“The show house provides an important percentage of our operating programs,” Stevens said in a telephone interview. These include the museum’s education programs, exhibitions and preservation initiatives.
The importance of the fund-raiser has increased this year due to the sluggish economy.
“Our endowments took a hit,” Stevens said, “and we’ve seen some softness in our annual giving.”
Chairwoman for this year’s Show House is Beverly Young, working with a committee of volunteers.
Parking will be on-site.
Designers from York, Kittery, Wells, and South Berwick have been joined by firms from Cambridge, North Andover, and Boston, Mass., and Portsmouth, Hampton Falls, Rye, Hollis, and Barrington, N.H.
To go along with the show house, Old York sponsors a series of events, attendance at which includes tickets to the show house.
These include a designer discussion July 21 with four of this year’s decorators at the York Harbor Reading Room at 491 York Street; a Fashion Show by Jane’s July 28 at The Stage Neck Inn in York Harbor, a Stonewall Kitchen Cooking School Aug. 4 at Stonewall Kitchens, 2 Stonewall Lane, and Floral Design by Botanica Aug. 11 at Blue Sky, 2 Beach St., York Beach.
Advanced ticket purchase for these events is required and seating is limited. For information and tickets call (207) 363-4974.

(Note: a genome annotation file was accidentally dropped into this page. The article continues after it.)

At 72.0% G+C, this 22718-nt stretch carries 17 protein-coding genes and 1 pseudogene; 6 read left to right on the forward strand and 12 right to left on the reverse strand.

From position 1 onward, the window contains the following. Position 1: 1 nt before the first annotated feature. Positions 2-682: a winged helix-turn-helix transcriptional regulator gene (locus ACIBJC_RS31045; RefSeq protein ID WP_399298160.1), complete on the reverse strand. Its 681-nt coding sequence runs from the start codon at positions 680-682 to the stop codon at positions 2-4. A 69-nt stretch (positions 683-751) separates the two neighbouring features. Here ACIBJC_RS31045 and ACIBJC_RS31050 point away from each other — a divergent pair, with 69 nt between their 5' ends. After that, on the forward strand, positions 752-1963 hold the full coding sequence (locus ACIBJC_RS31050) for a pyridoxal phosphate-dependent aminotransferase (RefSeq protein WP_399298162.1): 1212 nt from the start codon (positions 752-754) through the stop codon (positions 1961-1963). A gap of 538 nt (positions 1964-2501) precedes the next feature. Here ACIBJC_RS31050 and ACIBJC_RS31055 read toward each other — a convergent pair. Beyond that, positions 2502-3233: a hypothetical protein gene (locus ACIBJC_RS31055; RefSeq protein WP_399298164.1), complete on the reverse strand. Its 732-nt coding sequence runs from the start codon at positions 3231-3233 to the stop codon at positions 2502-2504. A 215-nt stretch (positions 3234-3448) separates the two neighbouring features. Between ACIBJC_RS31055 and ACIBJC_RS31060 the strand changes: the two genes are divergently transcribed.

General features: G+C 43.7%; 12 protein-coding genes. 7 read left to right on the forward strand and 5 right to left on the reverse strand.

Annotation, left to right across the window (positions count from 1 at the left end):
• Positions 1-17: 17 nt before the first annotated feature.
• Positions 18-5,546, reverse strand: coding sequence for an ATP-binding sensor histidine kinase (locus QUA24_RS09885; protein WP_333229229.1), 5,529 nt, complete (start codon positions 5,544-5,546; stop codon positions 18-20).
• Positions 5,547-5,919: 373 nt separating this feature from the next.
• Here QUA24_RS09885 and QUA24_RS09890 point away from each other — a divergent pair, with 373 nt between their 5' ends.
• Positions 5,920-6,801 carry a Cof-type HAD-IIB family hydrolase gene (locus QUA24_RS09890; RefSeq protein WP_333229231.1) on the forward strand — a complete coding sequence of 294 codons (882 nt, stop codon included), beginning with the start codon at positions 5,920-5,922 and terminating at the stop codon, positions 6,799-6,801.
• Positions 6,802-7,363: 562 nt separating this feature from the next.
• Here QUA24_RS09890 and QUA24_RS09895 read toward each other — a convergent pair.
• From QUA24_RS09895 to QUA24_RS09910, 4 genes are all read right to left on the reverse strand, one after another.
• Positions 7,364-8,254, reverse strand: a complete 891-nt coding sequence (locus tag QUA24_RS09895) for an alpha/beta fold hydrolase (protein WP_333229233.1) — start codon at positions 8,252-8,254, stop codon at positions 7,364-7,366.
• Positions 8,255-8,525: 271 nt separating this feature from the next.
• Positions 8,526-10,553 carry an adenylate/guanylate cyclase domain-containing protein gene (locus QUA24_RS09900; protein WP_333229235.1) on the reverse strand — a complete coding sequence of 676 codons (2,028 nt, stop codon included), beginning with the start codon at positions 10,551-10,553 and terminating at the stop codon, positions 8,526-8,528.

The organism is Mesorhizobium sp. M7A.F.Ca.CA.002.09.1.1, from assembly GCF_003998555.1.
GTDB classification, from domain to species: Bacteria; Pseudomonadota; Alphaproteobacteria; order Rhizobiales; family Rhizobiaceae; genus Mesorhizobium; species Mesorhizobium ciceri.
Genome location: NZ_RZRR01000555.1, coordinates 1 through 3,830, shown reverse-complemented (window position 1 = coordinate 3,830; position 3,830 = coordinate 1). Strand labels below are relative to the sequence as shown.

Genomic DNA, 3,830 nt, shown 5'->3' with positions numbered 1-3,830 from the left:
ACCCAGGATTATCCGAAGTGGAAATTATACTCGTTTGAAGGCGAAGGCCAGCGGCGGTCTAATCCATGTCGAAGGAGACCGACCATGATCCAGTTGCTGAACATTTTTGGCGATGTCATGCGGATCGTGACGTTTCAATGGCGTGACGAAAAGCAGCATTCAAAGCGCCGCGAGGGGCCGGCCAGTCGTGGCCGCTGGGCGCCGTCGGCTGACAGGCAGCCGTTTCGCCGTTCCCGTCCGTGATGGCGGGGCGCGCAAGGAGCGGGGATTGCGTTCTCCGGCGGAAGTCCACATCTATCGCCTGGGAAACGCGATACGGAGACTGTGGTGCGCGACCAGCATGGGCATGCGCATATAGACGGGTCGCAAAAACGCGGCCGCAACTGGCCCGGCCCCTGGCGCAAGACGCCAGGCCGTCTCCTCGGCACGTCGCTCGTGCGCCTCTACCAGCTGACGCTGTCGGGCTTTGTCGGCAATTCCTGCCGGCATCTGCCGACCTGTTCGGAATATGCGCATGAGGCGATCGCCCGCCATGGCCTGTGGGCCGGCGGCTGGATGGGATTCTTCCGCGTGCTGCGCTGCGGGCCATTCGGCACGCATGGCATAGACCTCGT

The Museums of Old York collects, stewards and presents objects of historical and community significance from York and surrounding communities.
The museum campus in York Village features a contemporary art gallery, numerous period gardens and nine historic properties, including the Ramsdell House, a more than 250-year old house that once belonged to a farm laborer, and the Remick Barn, a fully-accessible visitor, education and exhibition center.
For more info, call (207) 363-4974 or visit the museum’s website at
Photo caption: Twin Cottage is this year’s Decorator Show House. (Museums of Old York photo)

15th Antique Tractor and Engine Show Returns

It’s summer time in Eliot, Maine and that can only mean one thing. The 15th Annual Eliot Antique Tractor and Engine Show is right around the corner July 23rd - 25th at the Raitt Homestead Farm Museum located at 2077 State Road (Route 103), only 5 miles from the Kittery Outlet Malls.
Featuring a huge assortment of antique tractors, farm equipment displays, hit and miss engines, shingle mill demonstrations, auction, live music, bean hole beans, strawberry shortcake and other fair food, crafts, flea market, tractor parades, Garden Tractor Pulling, Antique Stone Boat Pulling, Transfer Sled pulling, kids pedal tractor pulls, the Raitt farm barrel tractors, Colonial Encampment and more. Fun for the entire family, this event is one of three fund-raising events held at the Farm Museum each year. 100% of the proceeds raised go to the preservation and restoration of the beautiful 33-acre farm property and to continue its mission statement of educating future generations about farming history.